# CCFL inverter question?

1. When the CCFL tube lights up does it become a short circuit?

2. Are all CCFL inverters short circuit current limited?

Thanks for the help!

Related Electrical Engineering News on Phys.org
They aren't a short circuit but the resistance certainly goes down when lit (they're practically an open circuit when dark). How much the resistance drops depends on the geometry of the light, gases used, ambient temperature, and drive voltage and duty cycle. Some CCFL driver circuits that drive small (low power) devices are not necessarily designed for efficiency, but modern circuits that drive higher power CCFL lights can be quite efficient, like the circuit that drives the backlight on a modern LCD computer screen. I doubt there are many that have good short circuit protection since many CCFL lights are unlikely to short. I wouldn't rely on it!

The ccfl tube typically requires a fairly high voltage, i.e. a thousand volts, to become ionized. Afterwards, it operates at some few hundreds of volts.
To acheive this operation efficiently, the inverters are designed to have an open circuit voltage sufficient to "fire" the tube. Then, a series impedance, typically a small, high voltage capacitor, limits the operating current.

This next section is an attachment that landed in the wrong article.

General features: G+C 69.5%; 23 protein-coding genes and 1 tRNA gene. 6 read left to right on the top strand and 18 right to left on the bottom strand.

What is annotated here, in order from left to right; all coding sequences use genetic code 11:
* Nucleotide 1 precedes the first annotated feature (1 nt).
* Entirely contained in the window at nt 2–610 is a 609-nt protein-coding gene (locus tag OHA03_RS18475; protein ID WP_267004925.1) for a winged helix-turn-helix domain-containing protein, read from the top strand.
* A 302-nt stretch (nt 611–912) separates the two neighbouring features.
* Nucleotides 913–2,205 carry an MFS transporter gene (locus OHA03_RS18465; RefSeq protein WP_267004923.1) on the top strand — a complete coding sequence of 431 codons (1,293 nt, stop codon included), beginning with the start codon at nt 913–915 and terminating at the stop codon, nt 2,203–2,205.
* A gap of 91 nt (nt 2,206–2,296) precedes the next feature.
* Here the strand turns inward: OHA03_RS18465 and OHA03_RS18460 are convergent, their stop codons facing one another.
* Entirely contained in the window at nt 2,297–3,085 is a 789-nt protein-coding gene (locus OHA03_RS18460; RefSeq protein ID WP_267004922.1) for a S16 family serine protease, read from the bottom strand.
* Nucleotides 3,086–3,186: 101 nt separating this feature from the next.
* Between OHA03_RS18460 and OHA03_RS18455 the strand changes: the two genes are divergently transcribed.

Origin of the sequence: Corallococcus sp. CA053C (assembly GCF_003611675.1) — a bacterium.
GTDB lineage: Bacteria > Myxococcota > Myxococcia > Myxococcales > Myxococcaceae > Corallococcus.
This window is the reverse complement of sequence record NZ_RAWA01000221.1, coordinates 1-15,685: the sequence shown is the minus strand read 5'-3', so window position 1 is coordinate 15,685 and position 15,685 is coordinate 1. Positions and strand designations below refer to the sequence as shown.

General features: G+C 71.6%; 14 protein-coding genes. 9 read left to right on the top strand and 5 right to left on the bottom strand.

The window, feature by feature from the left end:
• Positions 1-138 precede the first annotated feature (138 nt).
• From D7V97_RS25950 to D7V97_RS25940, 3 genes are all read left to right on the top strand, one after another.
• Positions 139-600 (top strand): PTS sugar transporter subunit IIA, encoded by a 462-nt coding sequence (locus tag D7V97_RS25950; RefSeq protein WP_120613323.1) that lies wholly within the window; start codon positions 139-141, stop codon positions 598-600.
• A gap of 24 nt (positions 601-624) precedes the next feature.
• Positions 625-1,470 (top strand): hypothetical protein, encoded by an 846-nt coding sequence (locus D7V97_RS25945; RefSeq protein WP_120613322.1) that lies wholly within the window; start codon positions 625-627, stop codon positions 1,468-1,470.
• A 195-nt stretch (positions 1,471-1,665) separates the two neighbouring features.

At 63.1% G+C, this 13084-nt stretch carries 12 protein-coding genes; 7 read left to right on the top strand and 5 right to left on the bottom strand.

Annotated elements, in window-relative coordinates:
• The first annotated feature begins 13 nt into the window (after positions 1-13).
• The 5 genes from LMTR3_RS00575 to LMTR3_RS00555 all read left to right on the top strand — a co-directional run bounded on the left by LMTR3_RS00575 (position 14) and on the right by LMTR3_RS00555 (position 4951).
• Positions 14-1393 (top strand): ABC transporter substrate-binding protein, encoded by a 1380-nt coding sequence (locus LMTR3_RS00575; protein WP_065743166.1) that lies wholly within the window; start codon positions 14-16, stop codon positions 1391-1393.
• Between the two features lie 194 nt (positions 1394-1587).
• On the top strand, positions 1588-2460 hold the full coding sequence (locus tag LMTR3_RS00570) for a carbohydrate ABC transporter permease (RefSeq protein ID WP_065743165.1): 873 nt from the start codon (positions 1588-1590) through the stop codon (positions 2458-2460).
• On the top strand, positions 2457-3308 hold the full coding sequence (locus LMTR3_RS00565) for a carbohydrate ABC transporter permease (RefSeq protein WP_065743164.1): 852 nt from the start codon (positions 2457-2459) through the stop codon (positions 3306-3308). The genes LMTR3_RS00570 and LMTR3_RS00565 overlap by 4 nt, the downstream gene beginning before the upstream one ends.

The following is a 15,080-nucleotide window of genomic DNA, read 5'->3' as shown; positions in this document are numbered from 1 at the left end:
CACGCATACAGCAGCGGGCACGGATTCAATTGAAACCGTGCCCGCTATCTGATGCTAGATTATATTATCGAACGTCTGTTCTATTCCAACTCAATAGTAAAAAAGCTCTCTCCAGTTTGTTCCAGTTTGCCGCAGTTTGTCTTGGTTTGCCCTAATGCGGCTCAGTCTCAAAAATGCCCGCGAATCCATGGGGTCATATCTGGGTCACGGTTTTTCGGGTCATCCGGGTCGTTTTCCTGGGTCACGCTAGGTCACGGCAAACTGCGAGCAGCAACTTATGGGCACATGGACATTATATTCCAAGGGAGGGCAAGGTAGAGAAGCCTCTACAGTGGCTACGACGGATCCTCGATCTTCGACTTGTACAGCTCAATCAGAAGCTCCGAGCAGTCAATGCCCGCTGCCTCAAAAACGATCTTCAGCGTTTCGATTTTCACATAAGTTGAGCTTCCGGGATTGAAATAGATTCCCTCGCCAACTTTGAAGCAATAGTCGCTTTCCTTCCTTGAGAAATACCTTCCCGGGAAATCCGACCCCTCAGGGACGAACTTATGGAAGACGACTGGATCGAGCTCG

Since the capacitor is a reactive load (not a resistor), it doesn't consume much power in serving it's function, and the circuit remains efficient.

Mike

berkeman
Mentor
1. When the CCFL tube lights up does it become a short circuit?

2. Are all CCFL inverters short circuit current limited?

Thanks for the help!
Hi hobbs,

What is the context of the question?

I am wanting to use a ccfl inverter for something other than a ccfl which has a constant resistance of about 50 ohms. I'm not sure if the ccfl inverter will work with such a low impedance load. I know the inverter puts out a higher voltage at first then it drops. I'm just not sure if the inverter will work when it starts out with a low impedance load?

Last edited:
berkeman
Mentor
I am wanting to use a ccfl inverter for something other than a ccfl which has a constant resistance of about 50 ohms. I'm not sure if the ccfl inverter will work with such a low impedance load. I know the inverter puts out a higher voltage at first then it drops. I'm just not sure if the inverter will work when it starts out with a low impedance load?
What is the load? What voltage do you want to put across the load? Why do you want to use a CCFL inverter?

The load is a resistive load, no reactance, 50 ohms. I want a high voltage across it of at least 500v.